4. Constant budgeting issues: When an organization is constantly soliciting funds for shortages, it is a red flag to some sort of mismanagement of money. In my observation, either the organization is incapable of budgeting or is simply using it as a tactic to gain sympathy for donations. In addition to the fact that such a model is not sustainable, it is dishonest.
  5. Bypassing formalities and legal requirements: It is often the case that when asking for money, many legal and conventional formalities are ignored. For example, the one seeking money may avoid a written contract (or anything in writing for that matter), will not properly balance books, request cash donations, or request that funds be deposited into different bank accounts or funneled through a particular individual. More clever organizations may adhere to common formalities as a way to shadow other breaks of legal or conventional formalities. For example, a well-known teacher asked for a large sum of money that was needed from me and immediately offered to sign a written contract. However, the reason for his request was due to the organization exceeding its “zakat budget” and he emphasized that it was “urgent.” Although a written contract was offered (apparently adherence to formality), I was troubled by the organization exceeding any budget. Further, the concept of “zakat budget” sounded completely nonsensical given that zakat is an annual payment of one’s personal wealth, not a payment to be allocated by a corporate entity. Based on my own personal expertise of corporations and consulting other financial and fiqh experts, the concept of a corporate “zakat budget,” is dubious, at best.

Excuses for not adhering to these rules (which exist for good reason) are not acceptable. I witnessed a fundraising campaign in which the asker requested the money in cash because it was too tedious to account for the all the monies and that the beneficiaries of such funds request privacy. Aside from the fact that cash donations in fact make it more difficult for accounting and non-cash donations do not compromise the identity of the beneficiaries, there is simply never an excuse to avoid accounting of funds. Simply put, if one wants the privileges of donations, one must also adhere to the responsibilities. If it is too difficult or tedious of a job, then one should not ask for money.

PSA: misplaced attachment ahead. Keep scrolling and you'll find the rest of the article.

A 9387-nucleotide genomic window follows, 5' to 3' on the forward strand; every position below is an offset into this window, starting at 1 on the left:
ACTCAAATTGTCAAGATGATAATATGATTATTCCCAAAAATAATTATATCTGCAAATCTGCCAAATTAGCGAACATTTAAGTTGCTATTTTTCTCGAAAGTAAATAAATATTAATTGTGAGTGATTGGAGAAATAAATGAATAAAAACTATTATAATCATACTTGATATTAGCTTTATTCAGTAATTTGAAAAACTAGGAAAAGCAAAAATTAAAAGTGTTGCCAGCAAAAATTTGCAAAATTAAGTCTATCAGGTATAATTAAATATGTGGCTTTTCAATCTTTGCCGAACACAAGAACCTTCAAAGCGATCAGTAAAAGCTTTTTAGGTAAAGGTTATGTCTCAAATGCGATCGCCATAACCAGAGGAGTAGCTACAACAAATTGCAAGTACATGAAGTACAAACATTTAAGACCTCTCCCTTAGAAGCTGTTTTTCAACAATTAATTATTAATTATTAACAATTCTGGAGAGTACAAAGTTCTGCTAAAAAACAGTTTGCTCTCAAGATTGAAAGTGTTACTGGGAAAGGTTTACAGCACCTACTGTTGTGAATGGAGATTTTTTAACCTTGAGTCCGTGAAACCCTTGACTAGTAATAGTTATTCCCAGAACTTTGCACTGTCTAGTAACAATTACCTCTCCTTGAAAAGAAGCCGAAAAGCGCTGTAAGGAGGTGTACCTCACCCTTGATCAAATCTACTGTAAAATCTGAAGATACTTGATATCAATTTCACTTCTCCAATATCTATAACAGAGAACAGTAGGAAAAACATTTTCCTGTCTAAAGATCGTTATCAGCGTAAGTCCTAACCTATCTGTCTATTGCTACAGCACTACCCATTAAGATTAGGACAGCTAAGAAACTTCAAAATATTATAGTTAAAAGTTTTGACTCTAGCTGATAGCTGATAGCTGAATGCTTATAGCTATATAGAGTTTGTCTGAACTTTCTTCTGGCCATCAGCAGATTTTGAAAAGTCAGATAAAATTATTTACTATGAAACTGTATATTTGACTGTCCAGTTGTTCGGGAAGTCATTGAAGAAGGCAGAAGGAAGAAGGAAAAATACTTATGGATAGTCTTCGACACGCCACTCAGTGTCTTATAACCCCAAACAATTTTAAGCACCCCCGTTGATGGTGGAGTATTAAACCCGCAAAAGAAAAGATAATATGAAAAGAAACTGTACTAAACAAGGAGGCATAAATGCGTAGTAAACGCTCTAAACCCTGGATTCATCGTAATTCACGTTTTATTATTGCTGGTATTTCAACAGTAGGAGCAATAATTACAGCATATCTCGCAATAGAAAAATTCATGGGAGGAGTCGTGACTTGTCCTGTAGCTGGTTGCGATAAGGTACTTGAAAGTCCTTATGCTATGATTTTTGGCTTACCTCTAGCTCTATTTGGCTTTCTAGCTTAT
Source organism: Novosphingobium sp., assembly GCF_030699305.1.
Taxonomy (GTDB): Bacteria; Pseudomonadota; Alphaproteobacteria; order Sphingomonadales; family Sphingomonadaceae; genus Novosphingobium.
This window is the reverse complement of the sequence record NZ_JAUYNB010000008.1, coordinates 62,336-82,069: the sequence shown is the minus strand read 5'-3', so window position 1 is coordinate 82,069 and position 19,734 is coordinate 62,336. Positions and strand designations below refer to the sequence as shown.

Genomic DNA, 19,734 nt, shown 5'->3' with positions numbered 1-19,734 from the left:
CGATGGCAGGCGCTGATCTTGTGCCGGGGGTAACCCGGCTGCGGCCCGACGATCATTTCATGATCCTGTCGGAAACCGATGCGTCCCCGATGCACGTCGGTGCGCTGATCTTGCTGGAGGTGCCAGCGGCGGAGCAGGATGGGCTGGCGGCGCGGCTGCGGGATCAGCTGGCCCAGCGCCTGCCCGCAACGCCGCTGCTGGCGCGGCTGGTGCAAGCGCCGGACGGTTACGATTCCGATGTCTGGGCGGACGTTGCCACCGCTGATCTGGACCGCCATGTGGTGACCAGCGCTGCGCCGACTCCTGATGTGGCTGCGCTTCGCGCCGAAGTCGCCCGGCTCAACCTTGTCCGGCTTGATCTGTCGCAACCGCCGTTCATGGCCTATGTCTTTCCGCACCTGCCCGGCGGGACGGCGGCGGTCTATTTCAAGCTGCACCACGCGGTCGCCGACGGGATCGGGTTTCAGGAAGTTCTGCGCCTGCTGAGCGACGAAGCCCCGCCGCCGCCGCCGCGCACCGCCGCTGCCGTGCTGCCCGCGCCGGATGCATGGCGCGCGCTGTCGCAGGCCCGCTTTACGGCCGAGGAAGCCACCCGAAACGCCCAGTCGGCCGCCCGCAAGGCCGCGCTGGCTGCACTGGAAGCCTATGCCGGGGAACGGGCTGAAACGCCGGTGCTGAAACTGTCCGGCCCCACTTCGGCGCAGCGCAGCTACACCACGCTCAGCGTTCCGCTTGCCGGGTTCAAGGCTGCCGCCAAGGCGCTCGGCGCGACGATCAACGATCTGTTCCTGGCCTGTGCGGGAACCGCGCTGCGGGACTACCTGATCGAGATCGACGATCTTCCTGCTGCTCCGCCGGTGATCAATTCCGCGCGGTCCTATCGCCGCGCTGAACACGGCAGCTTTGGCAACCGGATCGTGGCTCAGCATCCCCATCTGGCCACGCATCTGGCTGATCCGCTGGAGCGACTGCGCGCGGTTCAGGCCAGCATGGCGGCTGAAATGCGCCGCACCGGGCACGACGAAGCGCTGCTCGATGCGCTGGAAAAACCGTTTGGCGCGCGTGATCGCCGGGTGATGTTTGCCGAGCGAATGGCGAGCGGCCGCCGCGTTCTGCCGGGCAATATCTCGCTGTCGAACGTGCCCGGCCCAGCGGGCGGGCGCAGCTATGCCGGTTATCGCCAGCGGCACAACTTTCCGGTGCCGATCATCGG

What can you do?

  1. Ask questions

This is simple. We need to get past the idea that it is disrespectful to question those seeking donations. Religious organizations asking for money have the benefit of the cloak of piety. We have to tear through that. Asking questions about the details of the organization is often seen as questioning the honesty of the one asking – particularly when the organization is sending a well-known or respected individual on behalf of the organization. We need to change our perspective and not be afraid to ask detailed questions as to how our donations are spent and accounted for. An organization should have certain information readily available regarding budgeting, revenue, and allocations. Unfortunately, many of the Islamic institutions do not have this information available (this alone is a red flag). Though it is understandable that hiring a professional to create such reports can be costly, especially for an organization that is already strained financially, it is not an excuse to not have at least a basic budgeting model. Otherwise, it is best for the institution to not solicit funds to begin with. However, there are organizations and institutions asking for literally hundreds of thousands of dollars yet have next to no financial information available. If such an organization cannot provide a detailed breakdown of its revenue, budget, short and long term financial plans, and overhead, then the organization has failed to justify receiving your money. Approaching donations in a way that tackles budgeting directly versus merely trusting the one asking on behalf of an organization is also an excellent way to address the problem of affinity fraud discussed above.

Examples of questions to ask include:

  1. Do you have an annual report and budget I can see?
  2. What’s your most successful program and why? Give me your best example of the way you’ve seen your organization’s work make a difference
  3. Where does most of your funding come from?
  4. What are your daily expenditures?
  5. How do you maintain and stay within your budget?
  6. If you have scholarship programs or charities to a class of people, how do you choose who and how much such classes of people receive?
  7. What percentage of your budget comes from private donations, and what do private donations help you to do that your other sources of funding don’t cover?
  8. What are your most urgent needs?
  9. Aside from testimonials, how do you measure and report on the effectiveness of your programs?
  10. What are the main obstacles that stand between you and your mission, and how do you plan to overcome them?